Hahn begins with a love story that she tells residents is about her own life.

NANCY HAHN/GROUP: "You know it was an autumn day like this one when I met my husband. And I was so thrilled to be spending time with him that I wished the time would never end. Doesn't that sound romantic? And since it was an autumn moon, I was singing about a harvest moon. I was singing: [SINGS] 'Shine on, shine on harvest moon ?"

Residents recognize the popular old tune from their youth and chime in -- on and off the beat.

Hahn then revs up the musical action with games designed to keep participants physically and mentally engaged.

NANCY HAHN: "OK. This is the game. Every time I take a step, I want you to hit your drum. OK, everybody got that? I am going to step. Everybody play your own, whatever you want to hear. Good! Everybody play your own [drum] whatever you want to hear!"

Hahn says she gets as much as she gives and sometimes more. She treasures the moments when she sees glimpses of the residents' more vigorous younger selves.

NANCY HAHN: "I get to see in a drum circle who their inner persons are. I get to see flashes of their personality that I don't get to see at other times. I get to see their sense of humor. I get to see the enjoyment they get out of watching someone else achieve something. I get to see them share with each other. It allows me to see them in a different way."

You cannot make a mistake in a drum circle. Anything goes. While the activity lasts for less than an hour, residents say it always lifts their spirits.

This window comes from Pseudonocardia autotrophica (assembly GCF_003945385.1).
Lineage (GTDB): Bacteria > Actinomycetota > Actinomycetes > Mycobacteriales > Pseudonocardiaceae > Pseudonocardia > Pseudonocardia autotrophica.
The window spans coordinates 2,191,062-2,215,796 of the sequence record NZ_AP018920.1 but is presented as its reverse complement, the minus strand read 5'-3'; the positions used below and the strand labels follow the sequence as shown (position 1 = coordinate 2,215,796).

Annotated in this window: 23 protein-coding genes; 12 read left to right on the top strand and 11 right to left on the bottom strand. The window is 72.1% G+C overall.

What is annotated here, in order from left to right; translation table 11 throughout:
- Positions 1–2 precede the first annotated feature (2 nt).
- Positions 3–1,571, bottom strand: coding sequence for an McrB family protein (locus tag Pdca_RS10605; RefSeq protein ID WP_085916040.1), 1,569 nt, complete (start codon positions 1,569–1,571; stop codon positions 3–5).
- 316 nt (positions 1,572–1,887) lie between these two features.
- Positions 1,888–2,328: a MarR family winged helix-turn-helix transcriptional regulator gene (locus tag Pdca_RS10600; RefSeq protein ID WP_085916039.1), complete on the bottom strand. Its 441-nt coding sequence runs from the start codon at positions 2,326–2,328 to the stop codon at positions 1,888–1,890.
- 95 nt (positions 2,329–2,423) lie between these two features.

Veronica: "It just makes you feel good. I think so. It makes me feel happy."

Sara Nelson: "It's much better than being alone and having troubles."

Rose: "Oh, I love it. I like to participate and I like the sound of the drums. Sometimes it perks me up and sometimes I let it go. And when I am really bad and hear the sound of the drums, I perk up."

That does not surprise Sister Donna Marie Beck, who heads the music therapy department at Duquesne University and who came to the nursing home for today's session. She notes that ancient cultures recognized the healing power of drums, and only now are 21st century researchers beginning to document its benefits.

SISTER DONNA MARIE BECK: "It doesn't matter who the clientele are or what their diagnosis is, the music just engenders within us and activates rhythms, our natural rhythms and love for the sound. So it is sounds within and sounds without and people sharing that, and it is very powerful."

Sister Donna Marie says the proof that the therapy works was evident today at Vincentia de Marillac, where elderly residents wore smiles as they shared the rhythms of life.


And, that's our program for this week. Rob Sivak is our editor. Our technical director is Eva Nenicka. I'm Rosanne Skirble. Join us online at or on your radio next week with Art Chimes at this same time as we explore the latest in science and technology on "Our World."